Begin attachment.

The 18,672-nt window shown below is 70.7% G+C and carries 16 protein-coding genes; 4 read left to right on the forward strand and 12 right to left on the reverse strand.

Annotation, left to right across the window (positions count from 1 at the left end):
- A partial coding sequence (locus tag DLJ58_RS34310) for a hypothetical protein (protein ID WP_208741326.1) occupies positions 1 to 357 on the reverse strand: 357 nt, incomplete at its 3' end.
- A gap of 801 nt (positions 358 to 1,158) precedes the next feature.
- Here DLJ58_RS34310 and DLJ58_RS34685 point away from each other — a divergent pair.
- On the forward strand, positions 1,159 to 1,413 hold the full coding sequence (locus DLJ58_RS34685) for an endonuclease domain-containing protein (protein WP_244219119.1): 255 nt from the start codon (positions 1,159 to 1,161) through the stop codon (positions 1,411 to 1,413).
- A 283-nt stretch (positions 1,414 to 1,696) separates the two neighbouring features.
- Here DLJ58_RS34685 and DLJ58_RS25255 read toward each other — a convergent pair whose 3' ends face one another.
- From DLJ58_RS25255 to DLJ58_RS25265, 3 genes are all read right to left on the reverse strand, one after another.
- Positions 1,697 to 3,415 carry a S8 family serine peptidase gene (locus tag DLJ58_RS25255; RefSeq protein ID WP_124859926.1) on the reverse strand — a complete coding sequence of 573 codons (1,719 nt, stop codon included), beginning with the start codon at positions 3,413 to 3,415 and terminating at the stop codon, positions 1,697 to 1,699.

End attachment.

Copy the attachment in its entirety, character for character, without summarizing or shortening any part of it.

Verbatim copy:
The 18,672-nt window shown below is 70.7% G+C and carries 16 protein-coding genes; 4 read left to right on the forward strand and 12 right to left on the reverse strand.

Annotation, left to right across the window (positions count from 1 at the left end):
- A partial coding sequence (locus tag DLJ58_RS34310) for a hypothetical protein (protein ID WP_208741326.1) occupies positions 1 to 357 on the reverse strand: 357 nt, incomplete at its 3' end.
- A gap of 801 nt (positions 358 to 1,158) precedes the next feature.
- Here DLJ58_RS34310 and DLJ58_RS34685 point away from each other — a divergent pair.
- On the forward strand, positions 1,159 to 1,413 hold the full coding sequence (locus DLJ58_RS34685) for an endonuclease domain-containing protein (protein WP_244219119.1): 255 nt from the start codon (positions 1,159 to 1,161) through the stop codon (positions 1,411 to 1,413).
- A 283-nt stretch (positions 1,414 to 1,696) separates the two neighbouring features.
- Here DLJ58_RS34685 and DLJ58_RS25255 read toward each other — a convergent pair whose 3' ends face one another.
- From DLJ58_RS25255 to DLJ58_RS25265, 3 genes are all read right to left on the reverse strand, one after another.
- Positions 1,697 to 3,415 carry a S8 family serine peptidase gene (locus tag DLJ58_RS25255; RefSeq protein ID WP_124859926.1) on the reverse strand — a complete coding sequence of 573 codons (1,719 nt, stop codon included), beginning with the start codon at positions 3,413 to 3,415 and terminating at the stop codon, positions 1,697 to 1,699.